Physician Profile: Dr. Tushar Vachharajani

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Tushar Vachharajani, MD, FASN, FACP, DNB (Nephrology) is passionate about improving dialysis vascular access care, both in the United States and around the world. He has been actively involved with training and educating the nephrology community, spreading awareness about the importance of a dialysis access.

As a consultant to the Fistula First Catheter Last (FFCL) initiative for the ESRD National Coordinating Center (NCC), Dr. Vachharajani is co-leader of the FFCL Access Monitoring Workgroup and has been actively involved in developing access monitoring tools for patients and professionals.   The educational materials focus on supporting the renal community in improving vascular access outcomes. The Atlas of Dialysis Vascular Access, developed by Dr. Vachharajani, is an excellent resource and guide for managing fistulas, grafts and tunneled catheters.  The information provided is informative and comprehensive.

He received his medical degree at Bombay University and completed his nephrology fellowship at Bombay Hospital Institute of Medical Sciences. He then trained at St. Bartholomew’s Hospital in London and at Louisiana State University Health Sciences Center in Shreveport, Louisiana, where he completed additional fellowships in Interventional Nephrology and Molecular and Cell Physiology. Dr. Vachharajani is a professor and Chief of Nephrology at the W. G. (Bill) Hefner Veterans Affairs Medical Center in Salisbury, North Carolina, and holds several leadership positions with national and international societies. As Chair of the Interventional Nephrology Committee of the International Society of Nephrology, and Editor of ISN Education (www.theisn.org/education), his primary goal is to provide easy access to educational resources. He serves as a Councilor of the American Society of Diagnostic and Interventional Nephrology (ASDIN), and is Chair of the International Committee of ASDIN.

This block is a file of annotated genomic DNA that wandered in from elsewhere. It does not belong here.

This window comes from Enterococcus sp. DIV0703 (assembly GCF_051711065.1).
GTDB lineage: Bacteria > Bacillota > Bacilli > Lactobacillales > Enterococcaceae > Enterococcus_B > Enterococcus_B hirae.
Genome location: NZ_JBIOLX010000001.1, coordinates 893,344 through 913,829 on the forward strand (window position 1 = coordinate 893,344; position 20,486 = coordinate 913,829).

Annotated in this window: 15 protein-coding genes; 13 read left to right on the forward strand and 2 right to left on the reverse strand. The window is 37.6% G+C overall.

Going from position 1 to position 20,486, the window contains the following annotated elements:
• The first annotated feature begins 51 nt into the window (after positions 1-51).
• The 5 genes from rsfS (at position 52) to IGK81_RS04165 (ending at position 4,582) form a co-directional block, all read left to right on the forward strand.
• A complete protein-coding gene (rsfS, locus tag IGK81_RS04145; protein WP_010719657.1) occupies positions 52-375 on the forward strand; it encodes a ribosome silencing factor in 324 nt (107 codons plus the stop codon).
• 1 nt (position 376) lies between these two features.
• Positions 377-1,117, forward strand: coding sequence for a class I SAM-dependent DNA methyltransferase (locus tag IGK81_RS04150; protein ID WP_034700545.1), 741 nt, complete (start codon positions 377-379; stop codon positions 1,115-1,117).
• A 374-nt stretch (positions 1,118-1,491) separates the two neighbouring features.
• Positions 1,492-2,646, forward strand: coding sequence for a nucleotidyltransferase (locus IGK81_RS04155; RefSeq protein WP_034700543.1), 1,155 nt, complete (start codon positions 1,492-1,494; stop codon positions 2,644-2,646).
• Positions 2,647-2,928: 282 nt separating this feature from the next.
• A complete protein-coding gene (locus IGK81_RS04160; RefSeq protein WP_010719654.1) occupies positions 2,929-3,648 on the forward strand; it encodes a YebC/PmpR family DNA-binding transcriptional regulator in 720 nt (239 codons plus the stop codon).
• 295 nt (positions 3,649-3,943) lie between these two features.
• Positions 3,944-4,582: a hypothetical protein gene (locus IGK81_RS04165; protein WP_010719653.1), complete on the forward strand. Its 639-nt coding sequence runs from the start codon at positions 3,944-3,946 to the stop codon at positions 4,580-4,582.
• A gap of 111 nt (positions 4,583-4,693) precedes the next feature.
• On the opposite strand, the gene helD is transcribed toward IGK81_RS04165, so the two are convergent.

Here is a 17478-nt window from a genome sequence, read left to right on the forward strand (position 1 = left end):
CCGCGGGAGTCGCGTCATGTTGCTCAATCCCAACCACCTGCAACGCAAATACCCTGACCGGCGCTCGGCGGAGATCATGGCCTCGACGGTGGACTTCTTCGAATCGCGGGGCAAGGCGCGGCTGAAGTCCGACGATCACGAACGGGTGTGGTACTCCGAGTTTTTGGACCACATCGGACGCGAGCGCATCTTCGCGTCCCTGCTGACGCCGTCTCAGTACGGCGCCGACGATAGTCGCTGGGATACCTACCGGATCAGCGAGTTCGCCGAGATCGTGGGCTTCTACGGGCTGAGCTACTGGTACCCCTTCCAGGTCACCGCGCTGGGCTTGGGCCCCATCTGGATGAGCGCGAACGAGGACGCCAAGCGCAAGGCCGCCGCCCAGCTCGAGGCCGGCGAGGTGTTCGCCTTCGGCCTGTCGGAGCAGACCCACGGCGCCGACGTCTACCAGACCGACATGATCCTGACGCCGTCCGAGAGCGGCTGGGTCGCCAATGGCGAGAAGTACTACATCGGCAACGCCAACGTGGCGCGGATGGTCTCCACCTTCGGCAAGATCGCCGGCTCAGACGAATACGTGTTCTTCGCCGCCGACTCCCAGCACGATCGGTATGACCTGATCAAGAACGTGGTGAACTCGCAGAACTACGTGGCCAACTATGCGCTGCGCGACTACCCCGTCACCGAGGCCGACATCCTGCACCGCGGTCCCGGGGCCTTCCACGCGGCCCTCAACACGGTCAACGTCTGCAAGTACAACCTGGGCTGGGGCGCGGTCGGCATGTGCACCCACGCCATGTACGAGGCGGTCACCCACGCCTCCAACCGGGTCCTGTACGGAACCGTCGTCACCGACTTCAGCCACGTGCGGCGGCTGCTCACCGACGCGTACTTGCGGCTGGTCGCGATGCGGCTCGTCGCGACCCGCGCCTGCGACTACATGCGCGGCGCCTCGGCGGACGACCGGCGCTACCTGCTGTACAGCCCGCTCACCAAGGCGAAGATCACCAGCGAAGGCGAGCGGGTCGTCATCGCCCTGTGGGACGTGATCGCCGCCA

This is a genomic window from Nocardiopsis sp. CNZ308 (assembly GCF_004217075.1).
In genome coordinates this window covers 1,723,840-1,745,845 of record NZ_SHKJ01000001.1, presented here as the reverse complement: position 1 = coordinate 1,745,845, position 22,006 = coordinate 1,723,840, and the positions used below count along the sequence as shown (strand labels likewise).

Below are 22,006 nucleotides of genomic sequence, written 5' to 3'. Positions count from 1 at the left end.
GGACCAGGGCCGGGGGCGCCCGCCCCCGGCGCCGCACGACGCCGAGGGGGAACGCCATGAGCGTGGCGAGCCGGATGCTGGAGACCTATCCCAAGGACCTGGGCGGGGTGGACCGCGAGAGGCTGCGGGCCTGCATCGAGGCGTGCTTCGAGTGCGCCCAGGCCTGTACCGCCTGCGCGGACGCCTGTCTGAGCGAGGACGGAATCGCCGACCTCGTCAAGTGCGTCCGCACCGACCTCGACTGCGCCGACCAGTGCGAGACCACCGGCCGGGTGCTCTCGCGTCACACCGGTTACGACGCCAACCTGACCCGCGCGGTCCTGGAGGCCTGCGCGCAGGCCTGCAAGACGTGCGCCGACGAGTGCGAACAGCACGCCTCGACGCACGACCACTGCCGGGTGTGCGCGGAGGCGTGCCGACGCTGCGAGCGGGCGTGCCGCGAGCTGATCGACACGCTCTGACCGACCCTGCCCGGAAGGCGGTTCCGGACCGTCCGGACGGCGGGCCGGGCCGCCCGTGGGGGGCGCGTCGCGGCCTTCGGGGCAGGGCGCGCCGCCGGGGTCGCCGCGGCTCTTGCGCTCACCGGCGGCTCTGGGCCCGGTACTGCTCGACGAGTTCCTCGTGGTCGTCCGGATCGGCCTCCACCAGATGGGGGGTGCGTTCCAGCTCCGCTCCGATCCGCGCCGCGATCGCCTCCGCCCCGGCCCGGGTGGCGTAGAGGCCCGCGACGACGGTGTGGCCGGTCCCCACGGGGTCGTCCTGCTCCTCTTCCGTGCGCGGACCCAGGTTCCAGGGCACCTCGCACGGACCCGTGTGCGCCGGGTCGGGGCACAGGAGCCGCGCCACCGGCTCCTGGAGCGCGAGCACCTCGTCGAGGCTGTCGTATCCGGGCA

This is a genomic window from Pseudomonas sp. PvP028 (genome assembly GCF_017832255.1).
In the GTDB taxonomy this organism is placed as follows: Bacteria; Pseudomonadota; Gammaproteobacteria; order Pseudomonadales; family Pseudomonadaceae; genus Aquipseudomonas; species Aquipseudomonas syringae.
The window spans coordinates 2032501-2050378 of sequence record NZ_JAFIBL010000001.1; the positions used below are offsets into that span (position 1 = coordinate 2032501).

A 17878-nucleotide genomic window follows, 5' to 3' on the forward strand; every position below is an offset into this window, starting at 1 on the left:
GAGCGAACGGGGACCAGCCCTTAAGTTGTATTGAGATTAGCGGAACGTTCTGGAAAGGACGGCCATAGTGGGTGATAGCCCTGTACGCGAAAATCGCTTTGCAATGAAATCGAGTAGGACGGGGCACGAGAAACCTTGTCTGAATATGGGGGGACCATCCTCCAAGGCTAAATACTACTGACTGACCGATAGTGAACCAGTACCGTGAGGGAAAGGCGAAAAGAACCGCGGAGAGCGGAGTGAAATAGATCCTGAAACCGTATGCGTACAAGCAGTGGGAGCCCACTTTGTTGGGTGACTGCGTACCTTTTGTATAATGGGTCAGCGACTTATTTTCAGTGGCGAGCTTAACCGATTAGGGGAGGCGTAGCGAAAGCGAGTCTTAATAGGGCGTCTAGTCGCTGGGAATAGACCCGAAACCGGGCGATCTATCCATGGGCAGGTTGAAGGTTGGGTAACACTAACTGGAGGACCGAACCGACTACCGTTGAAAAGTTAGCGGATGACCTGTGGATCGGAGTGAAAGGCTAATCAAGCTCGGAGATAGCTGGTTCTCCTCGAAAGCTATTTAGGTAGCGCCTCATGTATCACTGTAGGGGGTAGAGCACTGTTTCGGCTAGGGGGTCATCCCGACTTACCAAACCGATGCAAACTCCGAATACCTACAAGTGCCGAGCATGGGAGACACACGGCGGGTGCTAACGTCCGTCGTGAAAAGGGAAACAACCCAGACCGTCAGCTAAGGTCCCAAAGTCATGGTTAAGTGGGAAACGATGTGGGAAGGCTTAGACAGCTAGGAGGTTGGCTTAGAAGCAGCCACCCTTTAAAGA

He also serves as a member of the Interventional Nephrology Advisory Group of the American Society of Nephrology and as an International Liaison Officer for the Kidney Education Foundation (KidneyEducation.com), a free online patient education resource provided in several languages.

Dr. Vachharajani advocates for frequent physical examinations to monitor patients’ vascular access. “Physical examination is a simple, cheap, reliable, and easy-to-learn access monitoring tool,” he said. “Patients, dialysis staff, and clinicians can easily master the art of physical examination. Patients can be educated and empowered with this valuable tool to help them actively participate in their own care.”

Research has shown that active involvement by patients in their medical care often leads to better mental and physical health, and improved quality of life, according to Dr. Vachharajani. “Access monitoring by patients and their relatives [and care partners] can be performed daily [in addition to] three times per week by the dialysis staff, thus providing continuous evaluation and a higher likelihood of earlier detection of a problem within a dialysis access,” he said.

Ask the Experts is a continuing series of profiles and interviews, focusing on topics of interest to professionals in the kidney community.

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